Where to take a break near Paris+ par Art Basel

Art, boulangeries, and bistrots in the 7th Arrondissement

Art Basel’s formidable brand sweeps into Paris this week with their inaugural Paris+ par Art Basel, proving to the world that, yes, the French capital is indeed an exciting place for contemporary art. The event will take place in the Grand Palais Éphémère, a slick glass structure on the Champ de Mars that is temporarily standing in for the real Grand Palais, the city’s major exposition venue that is undergoing long-overdue renovations. 

I lived in Paris for four years, first as a bedraggled paralegal, and then as a bedraggled art student. I had the good fortune to spend a few of those years living just next to the Champ de Mars: the upscale 7th arrondissement – though not exactly youthful or arty – was one of the neighborhoods where landlords seemed more tolerant of American interlopers who lacked the reams of official documents required to rent an apartment. As it turned out, one could do worse for neighbors than legions of cheerful grand-mères in Chanel suits.

There’s no denying this is a touristy area. You’ll quickly stumble across – and learn to bypass – the one particular street where Instgrammers flock for their Eiffel Tower shot. But the 7th is also full of the people who have lived here forever, and who maintain the vibrancy of its cafés, bistrots, bakeries, butcher shops and cheese vendors. At the end of the day, nothing can stop Parisians from being Parisians. 

Beau Gabriel

p.s. yes… Palais de Tokyo is technically in the 16th arrondissement, but it’s just close enough to the fair to be worth including here.

Le Café de Mars

Stylish and simple, this bistro has everything you need: slightly wonky chairs, razzle-dazzle floor tiles, and a grand old bar counter. The food strikes just the right balance between traditional and hip, and the menu is economical and to-the-point: you won’t have to waste much time deciding what to eat. Like with all good restaurants in Paris, the dishes change daily based on the morning market. If you’re looking for the perfect spot to grab lunch during an art break, this is it.

More Info

Maison du Pain – Łukasz Kucharski

When you arrive outside the lavender-facade of Maison du Pain, you’ll inevitably join a line of parents and school children from the école élémentaire just around the corner: in Paris, there’s no surer mark of a neighborhood’s best baguettes and pains-au-chocolat. I’d recommend some specific pastries, but let’s be honest: everything here is delicious. 

More Info

L'Ami Jean

L’Ami Jean, nestled in a side-street off Rue St. Dominique, is a fixture of the 7th arrondissement. It’s been here for ages, and its illustrious status – and commensurate prices – are based on its reputation as one of the best restaurants in the neighborhood. Their parmesan soup is famed for using two whole liters of heavy cream. It’s a truly local spot, where you’ll rub elbows (it’s cozy) with the chic octogenarians who’ve been eating here every week for most of their lives.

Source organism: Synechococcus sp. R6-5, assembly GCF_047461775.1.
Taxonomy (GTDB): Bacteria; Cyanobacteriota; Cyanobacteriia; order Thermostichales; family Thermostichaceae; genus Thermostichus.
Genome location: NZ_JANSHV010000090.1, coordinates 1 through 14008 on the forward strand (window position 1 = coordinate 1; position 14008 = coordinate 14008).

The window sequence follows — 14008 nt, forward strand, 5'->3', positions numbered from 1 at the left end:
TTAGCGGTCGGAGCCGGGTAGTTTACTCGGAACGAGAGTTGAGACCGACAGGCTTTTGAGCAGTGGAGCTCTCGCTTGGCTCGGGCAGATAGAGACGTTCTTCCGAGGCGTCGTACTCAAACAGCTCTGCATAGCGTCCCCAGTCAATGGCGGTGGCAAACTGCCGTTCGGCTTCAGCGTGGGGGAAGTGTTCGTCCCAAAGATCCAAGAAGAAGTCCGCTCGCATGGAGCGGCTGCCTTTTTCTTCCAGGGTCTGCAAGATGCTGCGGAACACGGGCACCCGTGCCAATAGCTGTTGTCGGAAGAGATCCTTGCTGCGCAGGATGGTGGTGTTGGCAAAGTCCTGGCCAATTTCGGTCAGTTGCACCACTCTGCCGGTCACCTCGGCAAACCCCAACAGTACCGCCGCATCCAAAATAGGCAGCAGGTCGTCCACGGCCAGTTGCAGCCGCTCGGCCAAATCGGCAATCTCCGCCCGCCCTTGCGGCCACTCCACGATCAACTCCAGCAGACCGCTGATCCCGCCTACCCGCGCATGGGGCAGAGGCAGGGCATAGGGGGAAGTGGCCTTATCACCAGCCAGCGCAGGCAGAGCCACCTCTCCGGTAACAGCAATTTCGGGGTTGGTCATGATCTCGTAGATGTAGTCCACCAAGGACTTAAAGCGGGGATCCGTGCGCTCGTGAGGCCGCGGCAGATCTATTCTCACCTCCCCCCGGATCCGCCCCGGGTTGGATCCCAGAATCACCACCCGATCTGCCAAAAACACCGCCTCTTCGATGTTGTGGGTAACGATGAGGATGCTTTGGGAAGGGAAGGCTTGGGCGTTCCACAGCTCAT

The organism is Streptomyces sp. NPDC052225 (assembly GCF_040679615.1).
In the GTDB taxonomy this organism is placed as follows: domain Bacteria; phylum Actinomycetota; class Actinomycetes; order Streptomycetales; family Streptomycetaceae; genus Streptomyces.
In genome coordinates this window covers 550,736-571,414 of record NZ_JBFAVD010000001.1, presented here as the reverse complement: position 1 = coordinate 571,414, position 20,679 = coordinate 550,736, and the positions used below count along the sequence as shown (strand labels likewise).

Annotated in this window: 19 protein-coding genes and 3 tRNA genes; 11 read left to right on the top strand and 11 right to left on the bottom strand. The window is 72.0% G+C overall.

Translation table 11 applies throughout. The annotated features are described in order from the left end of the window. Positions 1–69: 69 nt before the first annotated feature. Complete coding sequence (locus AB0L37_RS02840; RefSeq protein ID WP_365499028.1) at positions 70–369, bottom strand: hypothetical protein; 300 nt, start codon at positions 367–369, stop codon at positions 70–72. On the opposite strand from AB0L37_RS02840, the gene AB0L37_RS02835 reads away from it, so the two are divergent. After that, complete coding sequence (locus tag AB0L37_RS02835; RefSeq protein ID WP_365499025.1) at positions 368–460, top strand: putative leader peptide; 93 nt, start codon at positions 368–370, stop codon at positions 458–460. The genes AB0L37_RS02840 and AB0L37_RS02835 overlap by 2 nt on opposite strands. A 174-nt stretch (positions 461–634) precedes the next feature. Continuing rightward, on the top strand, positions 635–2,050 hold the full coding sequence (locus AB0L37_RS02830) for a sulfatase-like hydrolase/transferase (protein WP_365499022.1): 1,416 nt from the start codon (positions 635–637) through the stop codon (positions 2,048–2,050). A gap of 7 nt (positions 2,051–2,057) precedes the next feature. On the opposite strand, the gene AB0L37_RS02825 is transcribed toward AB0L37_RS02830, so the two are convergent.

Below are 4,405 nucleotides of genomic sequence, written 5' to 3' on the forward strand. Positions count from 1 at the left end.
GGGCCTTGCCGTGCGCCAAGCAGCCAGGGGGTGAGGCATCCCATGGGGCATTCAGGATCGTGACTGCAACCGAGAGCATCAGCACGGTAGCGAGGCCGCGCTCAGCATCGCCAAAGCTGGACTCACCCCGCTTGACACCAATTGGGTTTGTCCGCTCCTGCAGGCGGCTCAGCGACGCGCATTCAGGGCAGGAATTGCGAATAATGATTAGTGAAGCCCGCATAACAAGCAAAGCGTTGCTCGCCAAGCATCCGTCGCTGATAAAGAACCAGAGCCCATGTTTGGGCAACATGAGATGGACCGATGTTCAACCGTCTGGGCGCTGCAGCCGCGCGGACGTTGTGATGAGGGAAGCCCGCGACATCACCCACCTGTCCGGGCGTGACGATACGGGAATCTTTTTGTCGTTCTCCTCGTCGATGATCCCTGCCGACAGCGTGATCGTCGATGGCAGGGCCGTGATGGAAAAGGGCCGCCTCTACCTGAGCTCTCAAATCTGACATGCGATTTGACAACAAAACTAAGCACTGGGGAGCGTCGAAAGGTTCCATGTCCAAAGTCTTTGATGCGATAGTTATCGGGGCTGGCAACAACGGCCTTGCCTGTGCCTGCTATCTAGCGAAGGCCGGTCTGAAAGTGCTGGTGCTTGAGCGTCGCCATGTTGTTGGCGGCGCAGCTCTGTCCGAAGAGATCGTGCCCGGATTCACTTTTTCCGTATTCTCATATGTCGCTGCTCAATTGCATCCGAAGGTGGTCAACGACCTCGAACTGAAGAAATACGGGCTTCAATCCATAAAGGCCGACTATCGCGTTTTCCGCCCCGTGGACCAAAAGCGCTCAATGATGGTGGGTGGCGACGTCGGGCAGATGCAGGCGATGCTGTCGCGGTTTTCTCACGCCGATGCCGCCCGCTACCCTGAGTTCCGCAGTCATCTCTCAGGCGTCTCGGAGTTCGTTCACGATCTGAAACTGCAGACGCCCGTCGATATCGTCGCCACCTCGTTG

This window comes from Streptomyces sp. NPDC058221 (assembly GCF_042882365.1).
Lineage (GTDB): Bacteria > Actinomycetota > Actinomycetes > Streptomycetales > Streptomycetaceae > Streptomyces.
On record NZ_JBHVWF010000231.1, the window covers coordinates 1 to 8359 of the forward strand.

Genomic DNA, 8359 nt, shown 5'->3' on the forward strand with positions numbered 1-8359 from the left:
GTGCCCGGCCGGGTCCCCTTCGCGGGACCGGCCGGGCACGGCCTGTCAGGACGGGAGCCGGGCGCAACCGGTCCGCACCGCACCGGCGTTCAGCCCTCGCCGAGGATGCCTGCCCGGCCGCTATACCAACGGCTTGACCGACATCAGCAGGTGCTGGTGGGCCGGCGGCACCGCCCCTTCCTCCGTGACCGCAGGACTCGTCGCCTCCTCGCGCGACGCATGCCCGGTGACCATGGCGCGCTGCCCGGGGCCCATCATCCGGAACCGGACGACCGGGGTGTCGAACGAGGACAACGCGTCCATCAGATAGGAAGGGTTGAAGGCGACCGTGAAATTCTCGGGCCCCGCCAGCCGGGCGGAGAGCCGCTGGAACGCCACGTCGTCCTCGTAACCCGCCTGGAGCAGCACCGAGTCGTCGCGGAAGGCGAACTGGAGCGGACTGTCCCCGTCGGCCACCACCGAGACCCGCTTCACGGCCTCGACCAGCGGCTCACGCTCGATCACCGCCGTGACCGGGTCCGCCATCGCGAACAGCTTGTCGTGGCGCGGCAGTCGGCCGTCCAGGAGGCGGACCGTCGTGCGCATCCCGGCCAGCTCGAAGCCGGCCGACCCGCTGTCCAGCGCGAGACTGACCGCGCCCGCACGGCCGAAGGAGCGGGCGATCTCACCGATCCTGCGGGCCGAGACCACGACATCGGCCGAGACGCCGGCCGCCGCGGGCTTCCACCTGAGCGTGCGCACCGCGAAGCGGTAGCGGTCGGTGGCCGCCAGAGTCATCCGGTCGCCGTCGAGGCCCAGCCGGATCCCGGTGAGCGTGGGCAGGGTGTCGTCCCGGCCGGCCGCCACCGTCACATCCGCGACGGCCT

More Info

Musée Rodin

There are few places in Paris more atmospheric, more restorative, and more drop-dead gorgeous than the Musée Rodin. Originally built as a mansion in the 18th-century, the grand house and gardens were later taken over by the famous sculptor, who lived and worked here. The inside is full of art, and the grounds are scattered with some of Rodin’s most famous sculptures. If you need some fresh air, and a bit of tranquility, you won’t be disappointed by a visit here.

More Info

Palais de Tokyo

On the off-chance you’re still hungry for visual culture after Paris+, you’re in luck: the Palais de Tokyo is just across the river. This stately Art Deco building, with its angular walls and dramatic columns, comprises two venues. In the eastern wing, the Musée d’Art Moderne de Paris has a permanent collection that includes works by Matisse, Duchamp, Soulages, Richter, and just about everybody else. In the western wing, temporary exhibitions highlight a variety of contemporary art. Several solo exhibitions just opened, featuring Guillaume Leblon, Cyprien Gaillard, and Minia Biabiany

More Info

Les Marches

Tucked in a narrow street underneath the Palais de Tokyo, this bistro is about as cinematic as they come. The menu has all the old-school favorites: steak with béarnaise sauce, veal stew, and stuffed cabbage. You may notice a small blue and red badge displayed outside: this is the mark of “Les Routiers,” a guide that historically recommended pit-stops to hungry travelers. Though Les Marches draws more fashionistas than motorists these days, it’s definitely still worth the visit.

More Info

La Cantine Du Troquet Dupleix

There’s a wonderful tradition in Paris of “market cafés”. Standing alongside open-air markets, these cheap and cheerful spots provided well-earned meals to the farmers who had risen before dawn for their trek into the city. Their model has modernized, but their spirit, and focus on super fresh ingredients, remains. La Cantine du Troquet Dupleix is a prime example, located smack in the middle of the Marché Grenelle (which takes place every Wednesday and Saturday). 

More Info

Language Toggle Icon